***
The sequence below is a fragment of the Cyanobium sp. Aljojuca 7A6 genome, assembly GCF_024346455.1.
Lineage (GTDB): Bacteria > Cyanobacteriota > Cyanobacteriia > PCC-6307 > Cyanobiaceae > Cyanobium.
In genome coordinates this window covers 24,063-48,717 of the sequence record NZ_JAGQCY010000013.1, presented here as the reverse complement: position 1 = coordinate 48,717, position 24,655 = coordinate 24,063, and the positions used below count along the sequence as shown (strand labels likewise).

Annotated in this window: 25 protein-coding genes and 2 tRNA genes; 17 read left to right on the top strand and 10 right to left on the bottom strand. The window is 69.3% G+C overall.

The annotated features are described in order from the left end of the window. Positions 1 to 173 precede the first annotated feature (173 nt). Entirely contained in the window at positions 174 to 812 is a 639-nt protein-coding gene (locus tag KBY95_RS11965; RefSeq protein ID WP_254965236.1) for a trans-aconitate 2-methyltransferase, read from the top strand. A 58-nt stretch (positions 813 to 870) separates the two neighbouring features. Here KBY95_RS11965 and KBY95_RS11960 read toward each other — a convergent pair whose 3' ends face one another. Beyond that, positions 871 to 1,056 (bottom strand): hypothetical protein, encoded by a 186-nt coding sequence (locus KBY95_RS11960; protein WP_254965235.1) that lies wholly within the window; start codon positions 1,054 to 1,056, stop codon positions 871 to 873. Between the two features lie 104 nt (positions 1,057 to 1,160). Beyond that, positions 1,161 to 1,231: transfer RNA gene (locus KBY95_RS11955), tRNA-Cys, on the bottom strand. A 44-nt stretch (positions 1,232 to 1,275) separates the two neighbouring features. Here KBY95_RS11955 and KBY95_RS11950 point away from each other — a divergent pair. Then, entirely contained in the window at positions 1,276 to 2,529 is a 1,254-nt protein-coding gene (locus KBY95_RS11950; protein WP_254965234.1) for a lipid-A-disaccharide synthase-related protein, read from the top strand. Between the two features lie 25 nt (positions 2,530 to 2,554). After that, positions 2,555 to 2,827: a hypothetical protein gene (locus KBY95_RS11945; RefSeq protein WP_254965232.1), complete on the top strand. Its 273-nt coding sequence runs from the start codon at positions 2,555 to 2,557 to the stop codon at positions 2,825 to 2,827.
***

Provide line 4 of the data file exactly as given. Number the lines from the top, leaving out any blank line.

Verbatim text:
Annotated in this window: 25 protein-coding genes and 2 tRNA genes; 17 read left to right on the top strand and 10 right to left on the bottom strand. The window is 69.3% G+C overall.